Sideroblastic anemia

Description, Causes and Risk Factors: Alternative Name: Refractory anaemia with ringed sideroblasts (RARS). Abbreviation: SA. The sideroblastic anemias are disorders of ineffective erythropoiesis, collectively characterized by abnormal Prussian blue-positive granules (i.e., iron-stuffed mitochondria) that encircle marrow erythroblast nuclei to form ringed sideroblast cells. There are three categories of sideroblastic anemias: inherited, acquired, and idiopathic. The etiology, epidemiology, pathophysiology and treatment of these conditions differ vastly. The mitochondrion is the nexus of sideroblastic anemia, however. Disturbed mitochondrial metabolism is at the center of all sideroblastic anemias in which a cause has been determined. SAs are usually acquired, but occasionally congenital. While the causes of the common acquired forms of SA remain largely unknown, the molecular genetics of several of the inherited forms of SA is now well understood. For instance, X-linked SA is often associated with germline mutations in the erythroid-specific isoform of 5-aminolevulinate synthase gene (ALAS2), and several mitochondrial metabolic defects have also been linked to inherited SAs. However, there are still many congenital SA cases of unknown molecular origin. Thirteen different ALAS2 mutations were identified in 16 out of 29 probands with sideroblastic anemia. One third of the patients were females with a highly skewed X-chromosome inactivation. The identification of seven novel mutations in the ALAS2 gene, six missense mutations, and one deletion in the proximal promoter extends the allelic heterogeneity of XSLA. Most of the missense mutations were predicted to be deleterious and ten of them, without any published functional characterization, were expressed in E. coli. ALAS2 activities were assayed in vitro. Five missense mutations resulted in decreased enzymatic activity under standard conditions, and two other mutated proteins had decreased activity when assayed in the absence of exogenous pyridoxal phosphate and increased thermosensitivity. Although most amino-acid substitutions result in a clearly decreased enzymatic activity in vitro, a few mutations have a more subtle effect on the protein that is only revealed by in vitro tests under specific conditions. The precise relationship between SA and erythropoietic protoporphyria (EPP) is unclear. A substantial fraction of patients with EPP have anemia (48% of women and 33% of men in the largest series), which is usually mild and associated with diminished iron stores. Ferrochelatase, the enzyme deficient in EPP, is encoded by the FECH locus at 18q21.3 and catalyzes the final step in heme biosynthesis: addition of ferrous iron to the protoporphyrin ring. In one analysis of EPP patients, scattered ringed sideroblasts were observed by light microscopy in the bone marrows of 7 patients, while mitochondrial electron energy-loss spectroscopy (EELS) indicated SA-like iron compounds in all 9 samples. Additionally, a 1973 report described a case of EPP with fatal liver disease associated with SA-like features. Despite these observations, most idiopathic acquired SA cases do not have FECH mutations, even though modest elevations of erythrocyte protoporphyrin levels are common in this group. Other secondary causes may include:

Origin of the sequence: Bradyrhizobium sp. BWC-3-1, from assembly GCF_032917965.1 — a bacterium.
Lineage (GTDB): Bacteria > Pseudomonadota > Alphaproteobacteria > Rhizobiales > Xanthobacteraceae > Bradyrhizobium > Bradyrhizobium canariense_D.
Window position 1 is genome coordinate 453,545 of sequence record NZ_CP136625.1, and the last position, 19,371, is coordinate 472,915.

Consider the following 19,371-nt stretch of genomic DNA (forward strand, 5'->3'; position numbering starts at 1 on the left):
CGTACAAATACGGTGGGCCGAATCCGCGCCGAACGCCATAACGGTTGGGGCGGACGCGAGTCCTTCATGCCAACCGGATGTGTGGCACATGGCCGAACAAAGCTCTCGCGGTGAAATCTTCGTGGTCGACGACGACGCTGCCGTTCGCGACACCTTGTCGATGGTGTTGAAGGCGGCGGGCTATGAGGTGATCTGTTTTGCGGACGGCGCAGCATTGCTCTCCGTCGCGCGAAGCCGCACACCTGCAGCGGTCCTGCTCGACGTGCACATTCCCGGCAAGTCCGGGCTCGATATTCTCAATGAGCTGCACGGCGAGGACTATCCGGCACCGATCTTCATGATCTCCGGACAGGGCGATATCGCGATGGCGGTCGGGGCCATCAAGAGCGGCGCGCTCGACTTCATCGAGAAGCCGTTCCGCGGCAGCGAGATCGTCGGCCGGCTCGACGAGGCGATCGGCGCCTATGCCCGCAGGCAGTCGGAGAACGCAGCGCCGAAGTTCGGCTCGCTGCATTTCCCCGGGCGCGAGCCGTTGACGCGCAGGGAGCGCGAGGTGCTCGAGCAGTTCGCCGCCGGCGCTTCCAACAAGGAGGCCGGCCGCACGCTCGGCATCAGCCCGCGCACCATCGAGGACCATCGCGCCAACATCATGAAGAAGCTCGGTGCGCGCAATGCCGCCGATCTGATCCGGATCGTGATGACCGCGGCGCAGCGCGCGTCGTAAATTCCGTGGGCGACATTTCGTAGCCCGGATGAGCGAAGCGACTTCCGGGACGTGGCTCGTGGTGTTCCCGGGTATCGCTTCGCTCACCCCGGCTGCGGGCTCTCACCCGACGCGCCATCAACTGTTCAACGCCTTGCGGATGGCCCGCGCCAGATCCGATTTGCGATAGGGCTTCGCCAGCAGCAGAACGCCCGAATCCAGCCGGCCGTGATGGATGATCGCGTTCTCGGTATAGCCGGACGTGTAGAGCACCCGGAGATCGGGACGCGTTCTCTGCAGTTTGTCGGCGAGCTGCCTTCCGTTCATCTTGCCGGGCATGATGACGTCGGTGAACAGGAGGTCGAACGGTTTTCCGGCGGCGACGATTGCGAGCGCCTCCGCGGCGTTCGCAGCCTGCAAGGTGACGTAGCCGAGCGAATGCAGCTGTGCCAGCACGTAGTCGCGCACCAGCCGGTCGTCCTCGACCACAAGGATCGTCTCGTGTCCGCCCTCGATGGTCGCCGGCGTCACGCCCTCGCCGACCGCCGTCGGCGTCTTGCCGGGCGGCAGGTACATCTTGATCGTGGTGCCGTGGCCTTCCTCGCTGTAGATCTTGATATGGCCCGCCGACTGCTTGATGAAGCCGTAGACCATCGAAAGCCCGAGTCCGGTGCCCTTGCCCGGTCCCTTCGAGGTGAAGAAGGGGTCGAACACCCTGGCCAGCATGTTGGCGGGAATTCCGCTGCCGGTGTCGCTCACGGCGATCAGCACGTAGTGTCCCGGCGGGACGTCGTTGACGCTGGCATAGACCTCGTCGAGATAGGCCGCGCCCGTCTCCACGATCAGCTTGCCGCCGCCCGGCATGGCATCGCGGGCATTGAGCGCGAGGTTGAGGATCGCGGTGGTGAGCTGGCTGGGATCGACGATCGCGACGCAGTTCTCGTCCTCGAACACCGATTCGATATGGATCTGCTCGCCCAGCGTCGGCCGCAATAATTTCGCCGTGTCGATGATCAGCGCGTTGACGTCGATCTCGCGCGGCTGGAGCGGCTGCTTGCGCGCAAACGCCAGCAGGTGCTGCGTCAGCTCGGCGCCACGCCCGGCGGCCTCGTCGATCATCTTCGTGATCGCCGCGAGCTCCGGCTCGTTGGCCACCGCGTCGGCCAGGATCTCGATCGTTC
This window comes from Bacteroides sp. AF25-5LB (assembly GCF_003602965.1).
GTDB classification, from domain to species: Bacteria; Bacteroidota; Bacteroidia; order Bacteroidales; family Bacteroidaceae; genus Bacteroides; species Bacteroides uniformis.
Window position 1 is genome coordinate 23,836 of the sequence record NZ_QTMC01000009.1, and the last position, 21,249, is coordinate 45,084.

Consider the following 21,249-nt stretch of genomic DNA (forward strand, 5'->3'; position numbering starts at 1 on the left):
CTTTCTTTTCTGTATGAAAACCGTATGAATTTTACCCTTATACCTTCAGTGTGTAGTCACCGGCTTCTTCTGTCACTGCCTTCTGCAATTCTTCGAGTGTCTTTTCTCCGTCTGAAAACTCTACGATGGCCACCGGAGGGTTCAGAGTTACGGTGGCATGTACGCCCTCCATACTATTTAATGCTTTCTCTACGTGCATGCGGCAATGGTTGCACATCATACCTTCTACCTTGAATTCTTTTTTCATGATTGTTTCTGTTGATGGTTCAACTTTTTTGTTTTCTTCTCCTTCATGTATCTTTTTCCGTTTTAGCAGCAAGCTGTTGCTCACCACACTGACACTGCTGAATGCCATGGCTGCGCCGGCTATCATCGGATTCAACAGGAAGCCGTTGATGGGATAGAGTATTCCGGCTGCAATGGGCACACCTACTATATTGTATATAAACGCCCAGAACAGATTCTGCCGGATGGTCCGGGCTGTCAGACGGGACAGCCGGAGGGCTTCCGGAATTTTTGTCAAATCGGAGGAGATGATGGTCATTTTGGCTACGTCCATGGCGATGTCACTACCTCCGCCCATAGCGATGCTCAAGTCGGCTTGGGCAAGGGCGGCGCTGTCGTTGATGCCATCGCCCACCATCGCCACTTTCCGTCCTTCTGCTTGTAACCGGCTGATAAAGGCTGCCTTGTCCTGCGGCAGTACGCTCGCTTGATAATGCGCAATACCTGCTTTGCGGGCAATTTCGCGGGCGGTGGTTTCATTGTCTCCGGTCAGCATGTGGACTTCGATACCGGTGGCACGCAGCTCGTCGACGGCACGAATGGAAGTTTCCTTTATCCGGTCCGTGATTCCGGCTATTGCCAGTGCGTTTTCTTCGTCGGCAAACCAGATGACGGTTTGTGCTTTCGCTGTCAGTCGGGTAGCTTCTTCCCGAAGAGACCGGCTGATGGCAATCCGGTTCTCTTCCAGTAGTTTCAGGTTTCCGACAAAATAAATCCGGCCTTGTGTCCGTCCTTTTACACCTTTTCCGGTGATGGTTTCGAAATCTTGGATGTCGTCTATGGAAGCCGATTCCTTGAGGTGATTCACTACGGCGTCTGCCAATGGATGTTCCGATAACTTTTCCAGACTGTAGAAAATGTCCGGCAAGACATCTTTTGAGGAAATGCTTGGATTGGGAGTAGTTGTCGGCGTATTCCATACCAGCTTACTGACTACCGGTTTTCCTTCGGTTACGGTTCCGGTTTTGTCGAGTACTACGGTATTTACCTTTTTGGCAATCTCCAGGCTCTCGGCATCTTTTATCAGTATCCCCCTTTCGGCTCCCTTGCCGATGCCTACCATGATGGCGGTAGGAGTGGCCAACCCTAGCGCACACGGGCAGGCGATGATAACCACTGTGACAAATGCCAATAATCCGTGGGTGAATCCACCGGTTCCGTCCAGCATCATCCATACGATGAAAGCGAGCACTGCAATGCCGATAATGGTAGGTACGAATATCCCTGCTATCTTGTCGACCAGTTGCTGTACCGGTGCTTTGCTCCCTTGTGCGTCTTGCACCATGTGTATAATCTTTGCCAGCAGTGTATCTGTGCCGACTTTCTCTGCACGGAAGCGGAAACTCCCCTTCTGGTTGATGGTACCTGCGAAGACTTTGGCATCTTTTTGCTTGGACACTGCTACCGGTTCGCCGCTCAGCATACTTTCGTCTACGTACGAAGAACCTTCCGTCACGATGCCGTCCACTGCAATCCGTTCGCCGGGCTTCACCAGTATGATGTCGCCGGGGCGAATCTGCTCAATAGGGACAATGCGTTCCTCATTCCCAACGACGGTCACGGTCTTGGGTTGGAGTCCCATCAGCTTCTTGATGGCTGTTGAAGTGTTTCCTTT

• Systemic lupus erythematosus (SLE).
  • Inflammatory conditions such as rheumatoid arthritis.
  • Chronic infections.
  • Drug toxicity.
  • Chronic alcoholism.
  • Hemolytic anaemia.
  • Malabsorption syndromes.
  • Myxedema.
  • Lead poisoning.
  • Pregnancy.
Symptoms: The signs and symptoms can range from mild to severe, and include fatigue, breathing difficulties, and weakness. Enlargement of the liver or spleen may also occur. In severe cases, the increased levels of iron in the blood may lead to heart disease, liver damage, and kidney failure. Diagnosis:
  • Diagnosis is made from bone marrow examination demonstrating the presence of ring sideroblasts with a generalized increase in iron stores.
  • A full blood count (FBC) usually shows a moderate anemia.
  • The mean corpuscular volume (MCV) is normal or increased, but can be low.
  • High serum iron and transferring saturation also occur.
  • The blood film shows a dimorphic population of both normal and hypochromic red blood cells.
Treatment: General measures:
  • Treatment is mainly supportive.
  • Red cell transfusion is given for symptomatic anemia.
  • Iron chelation with deferoxamine should be considered after 20-25 units of red cells have been received.
  • Avoid alcohol and vitamin C as these increase iron absorption.
Pharmacological Options:
  • The use of erythropoietin plus or minus granulocyte colony-stimulating factor has been demonstrated to reduce the need for red cell transfusion in some patients with myelodysplastic syndrome but the studies were small.
  • Patients with hereditary sideroblastic anemia may respond to pyridoxine.
  • Cyclosporin A has been shown to give a response rate (i.e. alteration of disease progression or remission) of 62.5% in patients with myelodysplastic syndromes including sideroblastic anaemia.
  • New therapies are emerging, approved by the United States FDA in 2004. There are two DNA methyltransferase inhibitors (azacitidine and decitabine) and an immunomodulatory agent (lenalidomide).
NOTE: The above information is educational purpose. The information provided herein should not be used during any medical emergency or for the diagnosis or treatment of any medical condition. DISCLAIMER: This information should not substitute for seeking responsible, professional medical care.  


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